WEST ORANGE, NJ - The colors were flying at the Seventh Annual Color Guard Show hosted recently by West Orange High School.
The show featured 24 color guards from New York and New Jersey.
“The competition each year is a fundraiser for the color guard to attend the World Guard International Championships in Dayton, Ohio in April,” said the West Orange color guard coordinator Erin McClure. In order to pay for the costly trip, the color guard hosts this showcase and raises money from ticket sales and from the snack bar.
Even though West Orange was the host their color guard only performed an exhibition and was not judged.
“Since we were the host of the show we did not compete,” said McClure. "It's considered rude to compete on our home turf so therefore we were only in exhibition.”
However West Orange was judged at the recent Hillsborough High School Show, where they took second place in the Scholastic A Class.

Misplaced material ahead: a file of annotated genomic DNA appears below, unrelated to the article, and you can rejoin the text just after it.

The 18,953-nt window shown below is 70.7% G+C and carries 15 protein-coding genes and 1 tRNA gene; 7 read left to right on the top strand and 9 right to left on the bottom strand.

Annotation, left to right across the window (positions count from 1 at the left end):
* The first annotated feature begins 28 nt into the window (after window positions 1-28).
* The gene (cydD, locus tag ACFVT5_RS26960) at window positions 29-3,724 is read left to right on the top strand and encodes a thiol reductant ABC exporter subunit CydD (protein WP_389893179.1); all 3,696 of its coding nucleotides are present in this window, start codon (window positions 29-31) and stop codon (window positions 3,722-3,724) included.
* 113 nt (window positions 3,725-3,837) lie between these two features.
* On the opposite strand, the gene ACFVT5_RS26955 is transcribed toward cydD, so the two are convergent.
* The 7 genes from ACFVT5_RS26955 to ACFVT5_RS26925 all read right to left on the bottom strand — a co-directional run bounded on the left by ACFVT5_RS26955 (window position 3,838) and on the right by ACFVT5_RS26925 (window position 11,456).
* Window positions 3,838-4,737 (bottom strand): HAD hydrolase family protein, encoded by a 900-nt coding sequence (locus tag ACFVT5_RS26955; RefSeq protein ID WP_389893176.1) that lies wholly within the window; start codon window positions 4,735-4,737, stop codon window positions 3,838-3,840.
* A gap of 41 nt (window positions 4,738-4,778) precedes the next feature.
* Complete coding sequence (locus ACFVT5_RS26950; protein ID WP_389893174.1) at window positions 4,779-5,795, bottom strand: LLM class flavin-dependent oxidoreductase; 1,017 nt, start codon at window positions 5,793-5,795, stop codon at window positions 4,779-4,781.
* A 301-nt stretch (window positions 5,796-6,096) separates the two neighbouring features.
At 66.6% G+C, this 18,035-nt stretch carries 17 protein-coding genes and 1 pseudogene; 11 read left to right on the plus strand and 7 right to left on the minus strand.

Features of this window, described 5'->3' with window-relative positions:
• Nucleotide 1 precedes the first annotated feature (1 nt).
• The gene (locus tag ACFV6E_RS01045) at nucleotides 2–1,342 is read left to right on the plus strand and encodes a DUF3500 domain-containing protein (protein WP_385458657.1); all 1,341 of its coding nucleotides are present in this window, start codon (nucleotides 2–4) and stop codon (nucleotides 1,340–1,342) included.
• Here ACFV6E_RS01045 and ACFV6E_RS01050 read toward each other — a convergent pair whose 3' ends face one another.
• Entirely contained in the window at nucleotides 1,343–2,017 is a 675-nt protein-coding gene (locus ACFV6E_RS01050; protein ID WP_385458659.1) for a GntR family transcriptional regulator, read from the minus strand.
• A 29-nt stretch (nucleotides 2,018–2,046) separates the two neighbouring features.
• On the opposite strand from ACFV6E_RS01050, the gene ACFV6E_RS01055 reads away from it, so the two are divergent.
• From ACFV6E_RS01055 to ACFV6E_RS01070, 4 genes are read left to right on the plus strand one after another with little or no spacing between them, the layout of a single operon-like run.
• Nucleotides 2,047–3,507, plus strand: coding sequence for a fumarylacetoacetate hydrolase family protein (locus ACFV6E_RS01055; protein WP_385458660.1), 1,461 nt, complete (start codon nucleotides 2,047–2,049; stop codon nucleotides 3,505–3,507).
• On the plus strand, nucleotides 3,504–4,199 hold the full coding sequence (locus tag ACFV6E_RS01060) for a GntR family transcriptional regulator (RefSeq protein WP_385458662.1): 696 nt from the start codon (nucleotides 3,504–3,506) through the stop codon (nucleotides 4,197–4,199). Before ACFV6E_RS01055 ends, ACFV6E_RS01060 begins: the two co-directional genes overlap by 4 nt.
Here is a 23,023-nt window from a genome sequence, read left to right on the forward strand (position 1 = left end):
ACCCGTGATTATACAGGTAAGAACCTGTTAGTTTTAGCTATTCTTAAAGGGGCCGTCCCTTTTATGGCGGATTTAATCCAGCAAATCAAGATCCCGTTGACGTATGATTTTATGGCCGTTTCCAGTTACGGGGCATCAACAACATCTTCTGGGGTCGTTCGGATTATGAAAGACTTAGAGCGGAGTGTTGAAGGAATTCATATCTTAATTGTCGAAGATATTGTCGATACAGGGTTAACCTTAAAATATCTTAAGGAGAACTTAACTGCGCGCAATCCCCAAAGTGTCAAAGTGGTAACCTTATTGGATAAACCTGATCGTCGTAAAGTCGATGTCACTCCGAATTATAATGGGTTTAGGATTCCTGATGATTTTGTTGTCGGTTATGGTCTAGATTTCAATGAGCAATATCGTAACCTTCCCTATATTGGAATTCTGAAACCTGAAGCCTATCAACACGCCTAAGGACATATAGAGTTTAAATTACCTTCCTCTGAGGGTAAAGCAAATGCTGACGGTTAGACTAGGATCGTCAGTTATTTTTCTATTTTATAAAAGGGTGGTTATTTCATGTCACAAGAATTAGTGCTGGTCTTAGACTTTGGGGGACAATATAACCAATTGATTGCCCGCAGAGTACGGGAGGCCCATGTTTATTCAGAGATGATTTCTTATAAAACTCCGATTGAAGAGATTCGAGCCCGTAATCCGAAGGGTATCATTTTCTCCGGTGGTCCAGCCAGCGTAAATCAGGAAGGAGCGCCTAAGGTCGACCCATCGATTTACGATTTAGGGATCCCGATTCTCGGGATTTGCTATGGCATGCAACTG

Snow rolled in the night before the competition, which caused some minor problems, but the show still went on as planned.
“The weather made for a stressful morning trying to make a decision on whether to host or not," McClure said. "We checked many different weather reports and ultimately made the decision to go forth with the competition.” Ultimately, only four color guards had to withdraw due to the weather.
All 24 schools that attended were placed into four different groups: Scholastic Novice Class, Scholastic Regional A Class, Scholastic A Class, and Scholastic Open Class. The groups were judged on movement - how well they move and dance; equipment - how well the guards handle their sabers and rifles; and artistry - how well the group connected with their audience and executed their theme. Of the 24 color guards, Toms River North won the Scholastic Novice Class, Matawan Enigma won the Scholastic Regional A Class, Mineola Red from New York won the Scholastic A Class and South Brunswick won the Scholastic Open Class.
“We had a pretty good-size audience, our student and parent volunteers staffed the event for many hours, working the kitchen, admission table, helping busses and vehicles outside and guiding the color guards through the building,” said McClure. “This event could not have happened without the great work from the student and parent volunteers.”